Harvard Educational Review
  1. Summer 2009 Issue »

    Editors’ Introduction

    With this special issue of the Harvard Educational Review, we mark the historic moment of President Barack Obama’s election in the three ways most loudly called for by our contributors: we hope, we (re)imagine, and we converge.

    We hope for an educational system that restores democracy, ensures equity, and reflects the worth and dignity of our young people.

    We imagine a universal schooling experience that not only maximizes the potential of each young person as an individual, but that also harnesses the energy of a global collective of youth who might organize themselves to repair a world and planet badly broken by adults. As the historic contributions to this issue remind us, we have imagined and struggled for a free and fair system of education before. Despite strides in that direction, we sadly acknowledge this nation’s continued failure to treat each of its children as equally deserving of a rich and liberating life in school. Thus, alongside our authors, we ask our readers to (re)imagine education in this moment of political change.

    We converge by bringing together the voices of forty-seven educational experts—twenty-seven young people, six practicing educators, and fourteen scholars—to explore what the election of President Obama might mean for education. We echo our contributors in arguing that President Obama cannot and should not be expected to act alone in the struggle for educational justice. Therefore, we include a multitude of voices in the hope of collecting thoughtful criticism and fresh perspectives to generate meaningful conversation and debate. The authors in this collection often diverge—in their ideas, their recommendations, their points of view. They differ and conflict both in their worries and in their hopes. Still, these voices converge to say that education is not the sole responsibility of educators and schools, of families, or even of our president. Rather, it is and must be the responsibility of all who value freedom and believe in the power and promise of young people.

    To hope, to (re)imagine, and to converge—in the context of a badly failing economy, rampant international war and unrest, and deeply ingrained inequality worldwide—requires nothing short of audacity. It requires the bold assertion of one central truth: To prioritize education at such a time is not only possible but critically necessary and strategically wise. The common factor amid the myriad crises we face as a nation and a world is that education has something to do with both the root of these problems and any hope of solving them. Justice requires that we prepare our young people to confidently and skillfully face the challenges they inherit as a result of our own legacy of missteps.

    We warmly thank our contributors for their calls to action and sage advice—words directed to both our president and to the many people who fight every day for justice in their own schools and neighborhoods. These are the people we most wish to reach and reflect in these pages, and it is in this spirit that we also recognize the more than five hundred children and young adults who sent us their brilliant drawings about, reflections on, and analyses of the implications of this election for their own education. Although we wish we could have published the collection in its entirety, we have forwarded it instead to the White House to be heard by a president we hope will listen.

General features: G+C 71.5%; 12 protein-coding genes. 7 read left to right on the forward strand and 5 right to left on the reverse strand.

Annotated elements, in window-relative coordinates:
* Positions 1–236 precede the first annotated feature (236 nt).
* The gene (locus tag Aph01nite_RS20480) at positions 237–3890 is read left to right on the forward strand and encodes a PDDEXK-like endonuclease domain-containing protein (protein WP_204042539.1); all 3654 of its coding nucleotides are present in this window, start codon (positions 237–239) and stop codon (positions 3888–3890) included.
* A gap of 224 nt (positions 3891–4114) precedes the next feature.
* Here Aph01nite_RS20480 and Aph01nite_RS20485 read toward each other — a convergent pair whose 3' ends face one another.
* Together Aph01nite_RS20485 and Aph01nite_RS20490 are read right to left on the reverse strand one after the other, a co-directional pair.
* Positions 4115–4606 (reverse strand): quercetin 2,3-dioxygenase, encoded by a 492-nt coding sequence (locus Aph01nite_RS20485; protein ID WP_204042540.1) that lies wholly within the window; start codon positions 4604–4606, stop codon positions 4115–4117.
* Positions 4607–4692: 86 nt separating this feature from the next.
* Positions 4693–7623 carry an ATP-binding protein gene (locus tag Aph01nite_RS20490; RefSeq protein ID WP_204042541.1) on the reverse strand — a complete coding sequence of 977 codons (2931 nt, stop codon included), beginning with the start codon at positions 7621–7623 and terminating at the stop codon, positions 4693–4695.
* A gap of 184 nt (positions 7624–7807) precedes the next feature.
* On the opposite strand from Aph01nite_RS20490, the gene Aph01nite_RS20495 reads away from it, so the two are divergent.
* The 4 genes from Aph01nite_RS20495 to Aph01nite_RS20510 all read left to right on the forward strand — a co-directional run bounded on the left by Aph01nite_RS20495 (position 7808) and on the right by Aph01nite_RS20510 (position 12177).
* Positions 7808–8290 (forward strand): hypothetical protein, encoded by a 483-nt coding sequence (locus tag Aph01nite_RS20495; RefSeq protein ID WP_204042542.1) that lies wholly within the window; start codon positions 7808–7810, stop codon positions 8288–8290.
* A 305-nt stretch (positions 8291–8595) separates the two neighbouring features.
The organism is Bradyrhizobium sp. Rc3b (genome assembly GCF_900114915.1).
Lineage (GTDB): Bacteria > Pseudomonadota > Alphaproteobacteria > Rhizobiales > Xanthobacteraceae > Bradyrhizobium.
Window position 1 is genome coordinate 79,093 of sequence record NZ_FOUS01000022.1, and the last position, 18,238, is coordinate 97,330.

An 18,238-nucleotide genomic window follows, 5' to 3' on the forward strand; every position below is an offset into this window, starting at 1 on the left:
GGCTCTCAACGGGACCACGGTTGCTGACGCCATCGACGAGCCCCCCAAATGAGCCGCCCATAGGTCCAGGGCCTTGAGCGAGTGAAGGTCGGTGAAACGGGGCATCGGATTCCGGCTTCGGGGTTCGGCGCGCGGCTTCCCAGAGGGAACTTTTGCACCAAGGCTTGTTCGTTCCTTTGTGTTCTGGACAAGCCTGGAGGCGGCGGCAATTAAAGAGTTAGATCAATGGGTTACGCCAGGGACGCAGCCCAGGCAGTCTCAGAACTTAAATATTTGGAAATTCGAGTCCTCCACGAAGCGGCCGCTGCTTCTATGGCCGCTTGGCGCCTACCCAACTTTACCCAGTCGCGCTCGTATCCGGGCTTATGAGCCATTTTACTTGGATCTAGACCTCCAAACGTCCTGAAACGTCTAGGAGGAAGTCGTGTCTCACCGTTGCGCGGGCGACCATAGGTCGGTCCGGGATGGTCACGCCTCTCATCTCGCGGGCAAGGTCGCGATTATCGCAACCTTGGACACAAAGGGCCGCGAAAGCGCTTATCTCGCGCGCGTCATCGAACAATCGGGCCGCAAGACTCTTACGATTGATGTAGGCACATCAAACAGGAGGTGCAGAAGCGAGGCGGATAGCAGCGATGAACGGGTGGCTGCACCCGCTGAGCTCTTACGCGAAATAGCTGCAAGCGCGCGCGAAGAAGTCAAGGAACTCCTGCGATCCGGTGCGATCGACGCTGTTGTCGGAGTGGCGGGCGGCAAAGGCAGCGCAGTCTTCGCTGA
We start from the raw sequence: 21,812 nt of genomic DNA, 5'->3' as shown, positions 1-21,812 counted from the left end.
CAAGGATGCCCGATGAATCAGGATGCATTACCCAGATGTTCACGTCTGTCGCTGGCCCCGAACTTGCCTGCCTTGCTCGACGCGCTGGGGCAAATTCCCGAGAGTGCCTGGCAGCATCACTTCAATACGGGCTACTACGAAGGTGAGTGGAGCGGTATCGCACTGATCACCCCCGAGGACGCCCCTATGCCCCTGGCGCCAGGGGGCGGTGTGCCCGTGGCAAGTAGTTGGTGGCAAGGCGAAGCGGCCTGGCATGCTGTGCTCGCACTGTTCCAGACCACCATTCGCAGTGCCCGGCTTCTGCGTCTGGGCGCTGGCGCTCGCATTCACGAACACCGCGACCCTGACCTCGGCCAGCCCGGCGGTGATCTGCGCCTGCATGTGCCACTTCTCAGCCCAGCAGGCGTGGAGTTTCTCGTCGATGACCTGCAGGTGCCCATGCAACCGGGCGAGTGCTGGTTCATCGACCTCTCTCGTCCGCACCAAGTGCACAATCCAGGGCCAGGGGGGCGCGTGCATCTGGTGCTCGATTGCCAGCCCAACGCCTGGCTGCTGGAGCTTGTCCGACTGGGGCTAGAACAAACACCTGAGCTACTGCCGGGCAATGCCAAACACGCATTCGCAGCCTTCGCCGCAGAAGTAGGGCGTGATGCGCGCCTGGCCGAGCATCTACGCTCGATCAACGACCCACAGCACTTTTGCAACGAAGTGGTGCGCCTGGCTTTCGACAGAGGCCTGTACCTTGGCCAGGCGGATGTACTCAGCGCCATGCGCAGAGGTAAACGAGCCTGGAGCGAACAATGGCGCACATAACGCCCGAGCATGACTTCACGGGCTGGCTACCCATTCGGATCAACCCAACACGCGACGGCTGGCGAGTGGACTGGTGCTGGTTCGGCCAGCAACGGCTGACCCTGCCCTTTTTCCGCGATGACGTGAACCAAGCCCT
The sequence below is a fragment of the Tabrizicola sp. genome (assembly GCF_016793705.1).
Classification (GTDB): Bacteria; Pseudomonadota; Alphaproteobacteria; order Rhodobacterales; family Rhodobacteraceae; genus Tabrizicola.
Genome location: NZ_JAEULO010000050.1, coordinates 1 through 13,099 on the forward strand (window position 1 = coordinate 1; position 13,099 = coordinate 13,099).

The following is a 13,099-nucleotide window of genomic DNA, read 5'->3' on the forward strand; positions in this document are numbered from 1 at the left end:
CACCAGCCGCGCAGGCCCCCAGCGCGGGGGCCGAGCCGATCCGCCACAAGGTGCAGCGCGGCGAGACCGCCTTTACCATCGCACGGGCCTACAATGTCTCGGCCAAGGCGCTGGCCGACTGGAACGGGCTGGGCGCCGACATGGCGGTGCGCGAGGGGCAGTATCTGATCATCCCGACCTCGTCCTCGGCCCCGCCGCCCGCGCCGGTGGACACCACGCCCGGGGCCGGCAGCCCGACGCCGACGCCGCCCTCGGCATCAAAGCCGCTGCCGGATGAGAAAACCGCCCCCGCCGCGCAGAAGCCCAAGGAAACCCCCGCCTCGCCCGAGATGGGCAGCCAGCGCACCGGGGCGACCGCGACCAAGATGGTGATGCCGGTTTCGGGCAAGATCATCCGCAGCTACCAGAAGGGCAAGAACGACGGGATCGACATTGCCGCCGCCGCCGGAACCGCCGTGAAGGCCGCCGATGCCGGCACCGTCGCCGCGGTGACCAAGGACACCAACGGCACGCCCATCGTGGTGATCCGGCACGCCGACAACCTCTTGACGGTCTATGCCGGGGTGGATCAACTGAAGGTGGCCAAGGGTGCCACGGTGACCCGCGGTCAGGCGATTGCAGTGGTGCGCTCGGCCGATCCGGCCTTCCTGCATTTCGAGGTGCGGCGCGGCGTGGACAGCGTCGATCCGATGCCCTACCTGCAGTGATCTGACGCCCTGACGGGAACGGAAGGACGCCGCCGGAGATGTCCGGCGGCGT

Our ultimate hope is that this special issue might light a collective (re)imagination of what is possible in education, initiating the conversation and convergence necessary to make such a vision—finally—real.

  2. Share

    Summer 2009 Issue


    Editors’ Introduction
    Note to Educators
    Hope Required When Growing Roses in Concrete
    Jeffrey M. R. Duncan-Andrade
    A Dialogue
    Our Selves, Our Students, and Obama
    Jennifer McLaughlin and Kim Kelly
    President Obama and Education
    The Possibility for Dramatic Improvements in Teaching and Learning
    Linda Darling-Hammond
    Promise and Peril
    Charter Schools, Urban School Reform, and the Obama Administration
    Charles Payne and Tim Knowles
    Reclaiming Our Freedom to Teach
    Education Reform in the Obama Era
    Megan Behrent
    Obama’s Dilemma
    Postpartisan Politics and the Crisis of American Education
    Henry A. Giroux
    Second-Class Integration
    A Historical Perspective for a Contemporary Agenda
    Vanessa Siddle Walker
    Equity and Empathy
    Toward Racial and Educational Achievement in the Obama Era
    Prudence L. Carter
    It Wasn’t Easy to Get Here
    Kathleen Mayse
    Obama, Where Art Thou?
    Hoping for Change in U.S. Education Policy
    Wayne Au
    Praise Song for Teachers
    A Call to Action
    Ariane White
    Educating Latino Immigrant Students in the Twenty-First Century
    Principles for the Obama Administration
    Carola Suárez-Orozco and Marcelo Suárez-Orozco
    Education for Everyday People
    Obstacles and Opportunities Facing the Obama Administration
    Gloria Ladson-Billings
    An Insurrectionary Generation
    Young People, Poverty, Education, and Obama
    Jay Gillen
    An Earned Insurgency
    Quality Education as a Constitutional Right
    Robert P. Moses
    Barack Obama and the Fight for Public Education
    William Ayers
    Coda: The Slow Fuse of Change
    Obama, the Schools, Imagination, and Convergence
    Maxine Greene
    Call 1-800-513-0763 to order this issue.